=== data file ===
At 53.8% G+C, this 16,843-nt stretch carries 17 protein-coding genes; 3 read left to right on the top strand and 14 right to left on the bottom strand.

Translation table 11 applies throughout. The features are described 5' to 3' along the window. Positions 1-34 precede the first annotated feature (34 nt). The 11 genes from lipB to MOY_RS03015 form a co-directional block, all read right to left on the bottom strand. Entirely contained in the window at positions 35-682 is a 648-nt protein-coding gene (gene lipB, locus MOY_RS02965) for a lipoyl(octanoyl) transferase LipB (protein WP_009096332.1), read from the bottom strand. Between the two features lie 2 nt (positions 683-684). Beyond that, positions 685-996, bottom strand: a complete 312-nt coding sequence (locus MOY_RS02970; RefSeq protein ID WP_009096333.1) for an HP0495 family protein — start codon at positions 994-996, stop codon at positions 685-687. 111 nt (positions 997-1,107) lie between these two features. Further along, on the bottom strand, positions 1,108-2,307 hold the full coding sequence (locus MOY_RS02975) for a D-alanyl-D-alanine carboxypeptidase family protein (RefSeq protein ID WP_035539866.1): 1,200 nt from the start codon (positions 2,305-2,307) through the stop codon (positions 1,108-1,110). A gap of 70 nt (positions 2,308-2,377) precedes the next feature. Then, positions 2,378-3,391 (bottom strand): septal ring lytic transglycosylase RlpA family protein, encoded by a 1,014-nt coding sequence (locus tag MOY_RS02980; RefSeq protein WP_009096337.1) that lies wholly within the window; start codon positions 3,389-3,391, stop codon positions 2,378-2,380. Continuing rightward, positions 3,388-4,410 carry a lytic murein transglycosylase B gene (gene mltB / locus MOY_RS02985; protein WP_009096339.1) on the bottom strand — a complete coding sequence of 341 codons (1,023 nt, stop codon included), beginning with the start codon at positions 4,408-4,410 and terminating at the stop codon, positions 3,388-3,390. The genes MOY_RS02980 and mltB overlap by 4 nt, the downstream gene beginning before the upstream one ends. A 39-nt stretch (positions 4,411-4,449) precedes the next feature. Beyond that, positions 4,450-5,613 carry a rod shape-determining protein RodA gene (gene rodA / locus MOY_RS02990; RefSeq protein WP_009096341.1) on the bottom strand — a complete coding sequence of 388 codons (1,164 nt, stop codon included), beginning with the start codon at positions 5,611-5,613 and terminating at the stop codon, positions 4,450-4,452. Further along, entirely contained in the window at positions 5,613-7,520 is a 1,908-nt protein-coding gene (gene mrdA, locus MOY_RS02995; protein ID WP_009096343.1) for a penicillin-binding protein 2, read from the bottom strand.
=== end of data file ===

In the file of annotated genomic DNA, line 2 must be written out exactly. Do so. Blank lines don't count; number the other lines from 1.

Translation table 11 applies throughout. The features are described 5' to 3' along the window. Positions 1-34 precede the first annotated feature (34 nt). The 11 genes from lipB to MOY_RS03015 form a co-directional block, all read right to left on the bottom strand. Entirely contained in the window at positions 35-682 is a 648-nt protein-coding gene (gene lipB, locus MOY_RS02965) for a lipoyl(octanoyl) transferase LipB (protein WP_009096332.1), read from the bottom strand. Between the two features lie 2 nt (positions 683-684). Beyond that, positions 685-996, bottom strand: a complete 312-nt coding sequence (locus MOY_RS02970; RefSeq protein ID WP_009096333.1) for an HP0495 family protein — start codon at positions 994-996, stop codon at positions 685-687. 111 nt (positions 997-1,107) lie between these two features. Further along, on the bottom strand, positions 1,108-2,307 hold the full coding sequence (locus MOY_RS02975) for a D-alanyl-D-alanine carboxypeptidase family protein (RefSeq protein ID WP_035539866.1): 1,200 nt from the start codon (positions 2,305-2,307) through the stop codon (positions 1,108-1,110). A gap of 70 nt (positions 2,308-2,377) precedes the next feature. Then, positions 2,378-3,391 (bottom strand): septal ring lytic transglycosylase RlpA family protein, encoded by a 1,014-nt coding sequence (locus tag MOY_RS02980; RefSeq protein WP_009096337.1) that lies wholly within the window; start codon positions 3,389-3,391, stop codon positions 2,378-2,380. Continuing rightward, positions 3,388-4,410 carry a lytic murein transglycosylase B gene (gene mltB / locus MOY_RS02985; protein WP_009096339.1) on the bottom strand — a complete coding sequence of 341 codons (1,023 nt, stop codon included), beginning with the start codon at positions 4,408-4,410 and terminating at the stop codon, positions 3,388-3,390. The genes MOY_RS02980 and mltB overlap by 4 nt, the downstream gene beginning before the upstream one ends. A 39-nt stretch (positions 4,411-4,449) precedes the next feature. Beyond that, positions 4,450-5,613 carry a rod shape-determining protein RodA gene (gene rodA / locus MOY_RS02990; RefSeq protein WP_009096341.1) on the bottom strand — a complete coding sequence of 388 codons (1,164 nt, stop codon included), beginning with the start codon at positions 5,611-5,613 and terminating at the stop codon, positions 4,450-4,452. Further along, entirely contained in the window at positions 5,613-7,520 is a 1,908-nt protein-coding gene (gene mrdA, locus MOY_RS02995; protein ID WP_009096343.1) for a penicillin-binding protein 2, read from the bottom strand.